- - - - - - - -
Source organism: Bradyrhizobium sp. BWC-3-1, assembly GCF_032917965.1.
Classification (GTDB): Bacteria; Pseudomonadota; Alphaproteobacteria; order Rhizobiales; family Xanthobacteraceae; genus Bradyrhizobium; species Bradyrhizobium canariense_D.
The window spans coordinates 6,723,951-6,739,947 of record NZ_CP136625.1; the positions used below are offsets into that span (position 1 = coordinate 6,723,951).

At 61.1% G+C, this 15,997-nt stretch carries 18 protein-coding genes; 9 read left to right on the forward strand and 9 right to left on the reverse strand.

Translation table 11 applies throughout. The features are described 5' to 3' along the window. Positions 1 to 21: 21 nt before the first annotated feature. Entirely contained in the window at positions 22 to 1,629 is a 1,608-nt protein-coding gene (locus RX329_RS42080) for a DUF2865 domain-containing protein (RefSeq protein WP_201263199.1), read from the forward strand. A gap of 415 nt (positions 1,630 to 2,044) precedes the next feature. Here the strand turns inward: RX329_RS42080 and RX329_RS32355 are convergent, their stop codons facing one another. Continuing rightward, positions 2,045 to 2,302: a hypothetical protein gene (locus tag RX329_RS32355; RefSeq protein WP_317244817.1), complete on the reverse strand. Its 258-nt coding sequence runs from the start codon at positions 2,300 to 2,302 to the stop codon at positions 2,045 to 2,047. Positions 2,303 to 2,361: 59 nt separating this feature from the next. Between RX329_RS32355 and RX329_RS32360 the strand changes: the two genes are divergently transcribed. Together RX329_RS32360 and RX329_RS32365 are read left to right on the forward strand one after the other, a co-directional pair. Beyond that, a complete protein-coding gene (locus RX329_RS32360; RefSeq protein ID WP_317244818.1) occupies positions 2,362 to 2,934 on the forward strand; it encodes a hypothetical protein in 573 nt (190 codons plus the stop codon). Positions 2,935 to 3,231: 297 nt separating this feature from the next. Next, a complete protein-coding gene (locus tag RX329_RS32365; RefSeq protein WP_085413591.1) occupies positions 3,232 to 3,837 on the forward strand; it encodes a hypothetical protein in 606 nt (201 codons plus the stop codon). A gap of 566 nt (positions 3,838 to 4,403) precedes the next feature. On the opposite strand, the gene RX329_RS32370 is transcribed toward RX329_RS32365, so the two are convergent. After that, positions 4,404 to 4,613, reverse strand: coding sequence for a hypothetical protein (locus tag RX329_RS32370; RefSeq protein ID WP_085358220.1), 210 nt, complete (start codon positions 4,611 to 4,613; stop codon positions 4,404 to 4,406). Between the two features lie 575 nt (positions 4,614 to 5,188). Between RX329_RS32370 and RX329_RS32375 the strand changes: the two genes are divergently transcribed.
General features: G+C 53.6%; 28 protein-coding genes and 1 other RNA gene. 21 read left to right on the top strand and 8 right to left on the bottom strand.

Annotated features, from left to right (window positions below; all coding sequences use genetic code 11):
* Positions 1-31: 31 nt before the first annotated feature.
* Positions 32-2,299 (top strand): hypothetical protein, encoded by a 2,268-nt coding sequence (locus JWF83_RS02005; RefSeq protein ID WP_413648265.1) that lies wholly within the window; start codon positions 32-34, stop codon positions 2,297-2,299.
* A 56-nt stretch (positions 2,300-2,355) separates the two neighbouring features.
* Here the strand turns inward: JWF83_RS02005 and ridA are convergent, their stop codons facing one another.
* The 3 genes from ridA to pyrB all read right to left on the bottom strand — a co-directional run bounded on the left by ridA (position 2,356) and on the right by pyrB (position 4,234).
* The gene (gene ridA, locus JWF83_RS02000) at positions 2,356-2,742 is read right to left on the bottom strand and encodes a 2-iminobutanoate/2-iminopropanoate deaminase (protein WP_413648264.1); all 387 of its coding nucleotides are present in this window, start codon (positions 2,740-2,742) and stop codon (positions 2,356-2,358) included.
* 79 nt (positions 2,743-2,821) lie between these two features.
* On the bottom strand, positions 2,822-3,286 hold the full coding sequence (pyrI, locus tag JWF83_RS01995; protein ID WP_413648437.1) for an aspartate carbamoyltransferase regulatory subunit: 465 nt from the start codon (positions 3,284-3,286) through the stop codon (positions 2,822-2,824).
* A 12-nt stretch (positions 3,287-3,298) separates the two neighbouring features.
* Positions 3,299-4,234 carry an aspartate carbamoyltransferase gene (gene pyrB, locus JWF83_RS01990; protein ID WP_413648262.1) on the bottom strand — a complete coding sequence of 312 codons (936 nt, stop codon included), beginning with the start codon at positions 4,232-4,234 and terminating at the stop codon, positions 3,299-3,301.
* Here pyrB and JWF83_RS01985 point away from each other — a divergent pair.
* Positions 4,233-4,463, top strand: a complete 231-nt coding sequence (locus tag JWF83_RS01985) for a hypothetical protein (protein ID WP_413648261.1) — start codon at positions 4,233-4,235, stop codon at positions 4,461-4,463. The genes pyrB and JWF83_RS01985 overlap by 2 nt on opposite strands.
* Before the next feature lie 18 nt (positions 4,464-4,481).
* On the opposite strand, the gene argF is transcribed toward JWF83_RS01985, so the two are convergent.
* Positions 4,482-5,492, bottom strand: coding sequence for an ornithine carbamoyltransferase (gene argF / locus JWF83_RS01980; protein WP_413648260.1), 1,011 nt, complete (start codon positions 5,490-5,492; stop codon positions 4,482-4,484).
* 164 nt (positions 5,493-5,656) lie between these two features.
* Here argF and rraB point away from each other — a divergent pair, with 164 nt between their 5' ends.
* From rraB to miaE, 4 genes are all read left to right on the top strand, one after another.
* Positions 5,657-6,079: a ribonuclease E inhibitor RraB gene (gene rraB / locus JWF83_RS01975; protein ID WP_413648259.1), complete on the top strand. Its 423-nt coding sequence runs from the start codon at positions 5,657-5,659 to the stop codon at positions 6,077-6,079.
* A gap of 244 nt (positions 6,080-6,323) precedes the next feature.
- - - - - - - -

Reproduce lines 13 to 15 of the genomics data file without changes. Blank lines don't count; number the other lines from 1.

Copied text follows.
* The gene (gene ridA, locus JWF83_RS02000) at positions 2,356-2,742 is read right to left on the bottom strand and encodes a 2-iminobutanoate/2-iminopropanoate deaminase (protein WP_413648264.1); all 387 of its coding nucleotides are present in this window, start codon (positions 2,740-2,742) and stop codon (positions 2,356-2,358) included.
* 79 nt (positions 2,743-2,821) lie between these two features.
* On the bottom strand, positions 2,822-3,286 hold the full coding sequence (pyrI, locus tag JWF83_RS01995; protein ID WP_413648437.1) for an aspartate carbamoyltransferase regulatory subunit: 465 nt from the start codon (positions 3,284-3,286) through the stop codon (positions 2,822-2,824).